The Most Common Qui Tam Actions and Why You Should Know About Them
May 16th, 2016 by Mike Bothwell
If you don’t have the slightest idea what qui tam actions are, don’t worry; we will break it down for you in this blog post. To understand qui tam, we first have to have a basic understanding of the False Claims Act (FCA.) Essentially, the FCA is a law that says it is a crime for any person or organization to attempt to defraud the U.S. government by submitting, or being involved in the submission of, false or fraudulent claims, documents or statements, in an attempt to receive payment or to lower or eliminate an obligation to make payments to the government.
The qui tam provisions in the FCA encourage whistleblowers to come forward and to bring to light any actual or suspected violations of the FCA’s provisions. The qui tam statute was added to the existing law in 1986. Basically, qui tam actions are actions brought in federal court by private citizens against individuals or organizations that are suspected of having violated the False Claims Act (FCA.)
In some cases, these private citizens are then entitled to recover up to 30% of the total damages recovered in the case, in addition to recovering payment for their legal fees, and being afforded protection under the FCA for retaliatory actions taken by their employer (or former employer). The government can choose to intervene in a qui tam action, joining as a party. If the government decides not to intervene, the private citizen can still continue the action alone.
What Are the Most Common Qui Tam Actions?
Although there are many reasons for filing FCA qui tam actions, most of them fall under one or more of the following circumstances:
- Knowingly submitting false or fraudulent records or statements to the government.
- Knowingly submitting false benefit certifications to the government.
- Knowingly overcharging or mischarging the government.
- Intentionally billing the government for services not provided. Many of these claims often arise from billings related to medical services for which the patient was billed for more expensive services not received.
- Submitting Reverse False c Traditional FCA claims are filed because a person or organization filed a false record, document or statement in order to fraudulently obtain payment from the government. In a reverse false claim, a person or organization filed a false record, document or statement in order to “conceal, avoid or decrease an obligation to pay or transmit money or property to the Government.” (31 USC § 3729(a)(7).
- Other actions that lead to stealing from, cheating or defrauding the g
Are Qui Tam Actions Limited to Current Employees?
No! A qui tam action can be filed by anyone who has knowledge of or information about a false or fraudulent claim or statement having been provided to the government in an attempt to obtain payment, or to decrease an obligation to pay. If you think you might have a case, it’s best to schedule a consultation with an experienced qui tam attorney who can help you determine whether you should move forward.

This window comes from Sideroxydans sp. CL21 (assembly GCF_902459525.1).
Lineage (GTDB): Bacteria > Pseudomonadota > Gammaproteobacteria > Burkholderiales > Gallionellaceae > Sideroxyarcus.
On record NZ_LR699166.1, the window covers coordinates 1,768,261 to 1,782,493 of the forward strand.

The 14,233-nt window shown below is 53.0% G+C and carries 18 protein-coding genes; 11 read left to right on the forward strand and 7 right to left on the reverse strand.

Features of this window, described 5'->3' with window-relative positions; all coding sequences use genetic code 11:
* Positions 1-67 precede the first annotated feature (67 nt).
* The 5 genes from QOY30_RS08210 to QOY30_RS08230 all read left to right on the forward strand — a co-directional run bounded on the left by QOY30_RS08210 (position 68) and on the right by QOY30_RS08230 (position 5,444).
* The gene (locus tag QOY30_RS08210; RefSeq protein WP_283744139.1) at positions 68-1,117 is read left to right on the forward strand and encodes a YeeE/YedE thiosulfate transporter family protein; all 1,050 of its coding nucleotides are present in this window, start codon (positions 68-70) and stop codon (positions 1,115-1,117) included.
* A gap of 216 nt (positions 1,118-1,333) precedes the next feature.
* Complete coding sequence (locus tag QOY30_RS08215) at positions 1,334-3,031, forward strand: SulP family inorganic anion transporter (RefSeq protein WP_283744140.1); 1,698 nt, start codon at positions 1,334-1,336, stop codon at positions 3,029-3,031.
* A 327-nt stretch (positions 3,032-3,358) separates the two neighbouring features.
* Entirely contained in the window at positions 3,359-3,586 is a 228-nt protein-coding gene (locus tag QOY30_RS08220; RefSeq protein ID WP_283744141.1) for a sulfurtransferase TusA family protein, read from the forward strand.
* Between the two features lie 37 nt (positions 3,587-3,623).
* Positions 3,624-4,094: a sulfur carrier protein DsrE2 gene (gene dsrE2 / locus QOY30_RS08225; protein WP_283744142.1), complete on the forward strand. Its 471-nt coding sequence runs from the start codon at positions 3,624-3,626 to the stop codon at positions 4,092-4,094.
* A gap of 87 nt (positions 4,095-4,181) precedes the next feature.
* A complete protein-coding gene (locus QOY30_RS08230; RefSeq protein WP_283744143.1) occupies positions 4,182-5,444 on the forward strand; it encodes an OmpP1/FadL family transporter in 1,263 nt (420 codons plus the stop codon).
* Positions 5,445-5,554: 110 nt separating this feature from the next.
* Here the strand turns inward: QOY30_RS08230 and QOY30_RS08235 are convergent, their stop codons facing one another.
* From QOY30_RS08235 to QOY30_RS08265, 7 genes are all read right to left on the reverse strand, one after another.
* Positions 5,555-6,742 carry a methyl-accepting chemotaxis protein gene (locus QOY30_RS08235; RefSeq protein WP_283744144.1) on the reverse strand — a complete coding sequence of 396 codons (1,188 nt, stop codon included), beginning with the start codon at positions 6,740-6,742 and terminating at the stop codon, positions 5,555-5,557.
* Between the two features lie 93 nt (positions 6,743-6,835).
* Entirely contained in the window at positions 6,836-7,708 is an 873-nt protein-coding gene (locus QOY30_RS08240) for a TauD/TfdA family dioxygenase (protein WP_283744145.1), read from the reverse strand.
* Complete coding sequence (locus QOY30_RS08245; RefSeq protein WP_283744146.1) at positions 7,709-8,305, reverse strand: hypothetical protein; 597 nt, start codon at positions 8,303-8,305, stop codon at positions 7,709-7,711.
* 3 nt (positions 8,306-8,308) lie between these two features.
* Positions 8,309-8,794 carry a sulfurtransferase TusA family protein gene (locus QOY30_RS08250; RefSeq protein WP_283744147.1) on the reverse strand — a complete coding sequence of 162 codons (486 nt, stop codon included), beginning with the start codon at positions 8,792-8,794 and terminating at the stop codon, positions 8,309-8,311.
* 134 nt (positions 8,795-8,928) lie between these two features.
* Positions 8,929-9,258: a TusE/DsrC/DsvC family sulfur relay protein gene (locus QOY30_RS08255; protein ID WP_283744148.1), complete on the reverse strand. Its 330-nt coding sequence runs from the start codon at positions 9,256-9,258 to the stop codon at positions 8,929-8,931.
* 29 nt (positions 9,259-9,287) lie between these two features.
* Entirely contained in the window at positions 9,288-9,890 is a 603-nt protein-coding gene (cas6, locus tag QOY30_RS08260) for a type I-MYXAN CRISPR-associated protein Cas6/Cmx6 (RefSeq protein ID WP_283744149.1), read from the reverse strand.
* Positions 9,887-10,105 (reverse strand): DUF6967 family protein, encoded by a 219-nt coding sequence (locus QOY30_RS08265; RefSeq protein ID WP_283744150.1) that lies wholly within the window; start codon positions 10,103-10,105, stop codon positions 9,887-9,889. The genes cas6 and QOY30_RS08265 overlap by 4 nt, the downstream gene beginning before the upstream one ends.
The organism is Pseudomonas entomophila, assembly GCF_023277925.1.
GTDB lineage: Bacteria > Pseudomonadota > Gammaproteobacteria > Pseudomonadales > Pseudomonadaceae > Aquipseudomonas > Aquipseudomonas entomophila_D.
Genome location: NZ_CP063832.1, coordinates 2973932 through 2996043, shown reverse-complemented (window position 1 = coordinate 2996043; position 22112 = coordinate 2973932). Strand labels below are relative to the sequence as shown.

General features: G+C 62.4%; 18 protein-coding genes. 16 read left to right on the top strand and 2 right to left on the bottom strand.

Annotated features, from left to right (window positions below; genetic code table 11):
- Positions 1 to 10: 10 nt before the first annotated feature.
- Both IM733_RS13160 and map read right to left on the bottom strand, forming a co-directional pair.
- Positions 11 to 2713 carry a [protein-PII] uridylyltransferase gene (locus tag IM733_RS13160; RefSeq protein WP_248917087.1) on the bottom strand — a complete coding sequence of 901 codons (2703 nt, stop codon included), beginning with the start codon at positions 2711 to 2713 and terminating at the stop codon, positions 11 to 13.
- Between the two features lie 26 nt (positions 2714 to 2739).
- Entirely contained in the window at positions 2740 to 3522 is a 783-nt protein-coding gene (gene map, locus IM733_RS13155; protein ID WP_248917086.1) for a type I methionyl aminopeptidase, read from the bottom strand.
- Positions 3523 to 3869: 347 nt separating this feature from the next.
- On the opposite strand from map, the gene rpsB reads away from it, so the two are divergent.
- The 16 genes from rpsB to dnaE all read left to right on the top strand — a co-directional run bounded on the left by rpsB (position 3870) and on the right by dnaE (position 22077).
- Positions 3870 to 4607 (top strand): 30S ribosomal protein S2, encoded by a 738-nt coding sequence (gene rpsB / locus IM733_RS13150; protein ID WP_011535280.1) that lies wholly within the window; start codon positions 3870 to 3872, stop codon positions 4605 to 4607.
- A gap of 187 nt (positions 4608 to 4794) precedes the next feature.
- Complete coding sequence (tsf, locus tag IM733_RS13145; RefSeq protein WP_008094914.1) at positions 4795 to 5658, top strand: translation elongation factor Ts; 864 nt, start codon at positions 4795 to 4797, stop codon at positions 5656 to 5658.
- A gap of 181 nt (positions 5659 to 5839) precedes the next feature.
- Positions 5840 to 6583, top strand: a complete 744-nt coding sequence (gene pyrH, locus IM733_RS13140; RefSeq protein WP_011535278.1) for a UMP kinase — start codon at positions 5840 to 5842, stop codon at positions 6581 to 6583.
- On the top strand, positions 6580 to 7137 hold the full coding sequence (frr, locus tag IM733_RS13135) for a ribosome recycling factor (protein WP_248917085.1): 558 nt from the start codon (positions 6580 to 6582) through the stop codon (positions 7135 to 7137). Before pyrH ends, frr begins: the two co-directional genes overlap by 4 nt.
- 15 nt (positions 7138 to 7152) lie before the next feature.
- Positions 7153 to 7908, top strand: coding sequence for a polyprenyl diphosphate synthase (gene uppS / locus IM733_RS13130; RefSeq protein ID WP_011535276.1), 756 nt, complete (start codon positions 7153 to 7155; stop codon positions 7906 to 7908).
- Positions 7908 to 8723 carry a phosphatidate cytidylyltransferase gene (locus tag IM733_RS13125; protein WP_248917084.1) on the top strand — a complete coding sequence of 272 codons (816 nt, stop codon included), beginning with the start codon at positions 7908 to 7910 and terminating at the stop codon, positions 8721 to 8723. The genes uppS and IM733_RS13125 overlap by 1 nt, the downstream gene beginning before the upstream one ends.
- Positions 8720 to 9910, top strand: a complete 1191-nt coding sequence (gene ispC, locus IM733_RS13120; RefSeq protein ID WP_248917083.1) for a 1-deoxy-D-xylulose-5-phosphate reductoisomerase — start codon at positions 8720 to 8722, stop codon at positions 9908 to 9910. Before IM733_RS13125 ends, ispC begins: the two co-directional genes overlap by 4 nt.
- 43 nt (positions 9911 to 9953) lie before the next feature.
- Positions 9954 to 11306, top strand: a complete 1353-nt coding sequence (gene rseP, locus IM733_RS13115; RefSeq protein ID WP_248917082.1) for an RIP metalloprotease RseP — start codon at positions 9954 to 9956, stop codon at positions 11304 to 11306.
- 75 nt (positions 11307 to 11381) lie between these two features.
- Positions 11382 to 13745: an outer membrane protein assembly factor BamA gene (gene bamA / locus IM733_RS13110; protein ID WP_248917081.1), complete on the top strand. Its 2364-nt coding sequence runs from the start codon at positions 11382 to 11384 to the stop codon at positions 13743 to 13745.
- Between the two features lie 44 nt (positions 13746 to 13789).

Qui tam actions are often filed by current employees of a company accused of violating the FCA, but these actions are not limited to current employees. Other parties often include former employees, subcontractors or temporary employees, competitors, employees of state, local or federal governments as individuals, state and local government employees on behalf of their government employer, corporations, private organizations and public interest groups.
As long as the individual bringing the qui tam action has knowledge of wrongdoing, they can blow the whistle and bring suit on the government’s behalf. Making the decision about whether to file a case can be rather involved. There are considerations you may not be aware of on your own, but your attorney can help you understand what’s at stake, what to expect, and what you might stand to gain if your case is successful.
When Should You Involve an Attorney?
If you are considering filing a qui tam action against your employer, it is important to talk to an experienced whistleblower attorney who can help you evaluate the strengths and merits of your claim. You should also talk to an attorney if you have brought your concerns to your employer’s attention already and have been the victim of any sort of harassment or other retaliatory action. You don’t have to go through this alone.
Find out what you need to know about protection against qui tam actions by calling 770.643.1606. The experienced fraud attorneys at Bothwell Law Group work exclusively on whistleblower and qui tam actions and will advocate vigorously for you.